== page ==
The Oklahoma City Thunder found a catalyst in Game 3 when Serge Ibaka decided to play through some serious pain and be the shot blocking presence he's known to be. While the San Antonio Spurs are one of the best offensive teams we've seen in a long time and know how to balance the paint and the 3-point line to maximize efficiency, they've had trouble navigating the paint when going up against Ibaka.
During the regular season, the Spurs were one of the most efficient teams around the restricted area. They finished at a clip of 64.8 percent inside, which was good for third in the NBA. When adjusting for pace, the Spurs were seventh in the NBA in points in the paint, which helped them balance the floor to be the best 3-point shooting team in the league at 39.7 percent. However, their stellar execution inside wasn't something that existed when Ibaka was on the court against them.
With Ibaka on the floor, the Spurs made just 45.7 percent of their shots in the restricted area this season. And through the first two games of the 2014 Western Conference finals when it looked like San Antonio was ready to steamroll the Thunder sans Ibaka, the Spurs made 68.7 percent of their shots around the rim and just poured on the points in the paint. It was evident right away when the Spurs dropped 40 points in the paint in the first half of Game 1.
Looking back on the match-up during the regular season, Ibaka patrolled the paint beautifully against San Antonio.
Ibaka is great at cutting off the first attempt around the rim and then recovering to block the shot once the dump-off pass is made. It allows the Thunder's perimeter defenders to play more aggressive defense in the hopes of forcing turnovers and getting quick points the other way when they do. If the Thunder perimeter defense gets broken down, Ibaka is almost always there to make the Spurs reconsider the best course of action.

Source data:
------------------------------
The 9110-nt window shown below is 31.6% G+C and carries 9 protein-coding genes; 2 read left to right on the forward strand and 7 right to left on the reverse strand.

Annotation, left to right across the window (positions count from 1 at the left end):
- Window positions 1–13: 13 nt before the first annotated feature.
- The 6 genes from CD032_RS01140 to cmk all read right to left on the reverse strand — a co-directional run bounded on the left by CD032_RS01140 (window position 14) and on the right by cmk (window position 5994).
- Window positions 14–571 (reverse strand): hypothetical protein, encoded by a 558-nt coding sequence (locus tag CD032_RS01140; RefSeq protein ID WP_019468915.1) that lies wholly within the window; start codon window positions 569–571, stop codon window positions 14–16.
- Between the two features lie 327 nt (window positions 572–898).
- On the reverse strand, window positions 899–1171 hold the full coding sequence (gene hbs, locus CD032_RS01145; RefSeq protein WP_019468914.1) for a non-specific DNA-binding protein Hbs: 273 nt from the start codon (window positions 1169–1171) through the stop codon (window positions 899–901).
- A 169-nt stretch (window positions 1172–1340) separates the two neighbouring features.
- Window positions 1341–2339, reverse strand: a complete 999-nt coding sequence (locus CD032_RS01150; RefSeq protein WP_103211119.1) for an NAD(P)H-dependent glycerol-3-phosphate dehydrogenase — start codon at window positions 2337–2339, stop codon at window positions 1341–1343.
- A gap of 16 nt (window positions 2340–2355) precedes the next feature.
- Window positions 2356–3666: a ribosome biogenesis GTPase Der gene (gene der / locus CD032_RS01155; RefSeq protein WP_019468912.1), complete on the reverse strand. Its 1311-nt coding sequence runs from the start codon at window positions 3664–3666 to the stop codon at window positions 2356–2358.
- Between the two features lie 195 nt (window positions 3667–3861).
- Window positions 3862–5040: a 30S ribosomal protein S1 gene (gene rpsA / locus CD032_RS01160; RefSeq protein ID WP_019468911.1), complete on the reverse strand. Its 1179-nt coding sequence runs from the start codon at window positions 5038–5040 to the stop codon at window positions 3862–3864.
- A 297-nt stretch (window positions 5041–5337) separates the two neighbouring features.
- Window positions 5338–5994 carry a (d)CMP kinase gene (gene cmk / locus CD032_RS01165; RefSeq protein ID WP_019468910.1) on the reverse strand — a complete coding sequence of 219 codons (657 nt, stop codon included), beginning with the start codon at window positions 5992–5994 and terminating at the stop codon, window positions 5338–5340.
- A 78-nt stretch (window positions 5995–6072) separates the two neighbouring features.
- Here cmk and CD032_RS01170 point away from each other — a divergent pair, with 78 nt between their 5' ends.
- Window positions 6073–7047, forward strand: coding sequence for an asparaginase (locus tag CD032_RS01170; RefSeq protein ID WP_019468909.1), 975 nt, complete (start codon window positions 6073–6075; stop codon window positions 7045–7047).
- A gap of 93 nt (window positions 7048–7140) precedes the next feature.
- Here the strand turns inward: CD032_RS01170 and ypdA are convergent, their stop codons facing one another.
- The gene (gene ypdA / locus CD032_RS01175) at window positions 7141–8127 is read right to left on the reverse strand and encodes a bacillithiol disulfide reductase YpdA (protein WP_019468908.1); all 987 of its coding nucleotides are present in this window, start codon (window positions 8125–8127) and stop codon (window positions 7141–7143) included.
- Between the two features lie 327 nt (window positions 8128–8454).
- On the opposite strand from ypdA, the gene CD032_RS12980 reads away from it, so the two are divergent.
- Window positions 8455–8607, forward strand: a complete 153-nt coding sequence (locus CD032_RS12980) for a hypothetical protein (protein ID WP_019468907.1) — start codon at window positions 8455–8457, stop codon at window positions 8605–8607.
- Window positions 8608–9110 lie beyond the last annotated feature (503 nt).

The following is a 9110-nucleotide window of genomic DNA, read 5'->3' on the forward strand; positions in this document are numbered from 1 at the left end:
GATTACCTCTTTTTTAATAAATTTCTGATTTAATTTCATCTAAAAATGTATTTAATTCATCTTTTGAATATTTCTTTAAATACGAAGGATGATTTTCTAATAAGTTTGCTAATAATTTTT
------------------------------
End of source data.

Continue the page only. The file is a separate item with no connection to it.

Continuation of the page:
At times it seems like Ibaka is daring guards into thinking they can get a quick layup off against him. He knows how to give the lane to the penetrating guard while still taking away everything at the same time. Guards will often hesitate against him because nobody wants the ball slapped back in their direction. He's able to patrol the paint, force passes, and then rely on his teammates to have his back, much like he has theirs.
Ibaka is so quick and has such an incredible second jump just waiting to explode to the release of the shot, he's almost a perfect weapon in defending the pick-and-roll. Even against San Antonio, they struggle to know when the right shot is available with him on the prowl. On this play above, he's cutting off the drive coming around the pick, he's recovering to the roller, he's cutting off the next dribble penetration to take away the shot, and then he's recovering to the big man inside to block the shot.
This isn't just a normal thing for great defenders around the league either. He's exceptional with his timing in situations like this and does the work to be consistently effective in it.
With Ibaka on the floor, he's seemingly always two steps away from contesting any shot that happens around the basket. That's the comfort his teammates have in defending a nearly impossible offensive system. If you can run the Spurs off the 3-point line and turn them into a driving team, you've taken away an incredibly efficient mode of scoring and are daring them to challenge Ibaka inside.
We saw the same thing in Game 3 when Ibaka showed helping his team win was more important than the pain shooting through his calf muscles. It's a terribly small sample size in this series but in the 30 minutes we saw Ibaka on the floor, the Spurs made just 45.5 percent of their shots in the restricted area. That's right in-line with what we saw from the impact we saw Ibaka have on the Spurs' offense throughout the regular season.
Taking a look at the blocked shots in Game 3 from Ibaka, you can see that even a less than fully healthy Ibaka controlled the paint in the same way he has this season:
This is the protection the Thunder craved and didn't have in the first two games. It's the protection that could keep their season alive as long as he's able to be as physically effective as we saw in Game 3. You can't expect Ibaka to be 100 percent healthy at any point in the remaining games of the playoffs, but if he can be what he was in Game 3, maybe we should expect to see him protecting the rim in the NBA Finals.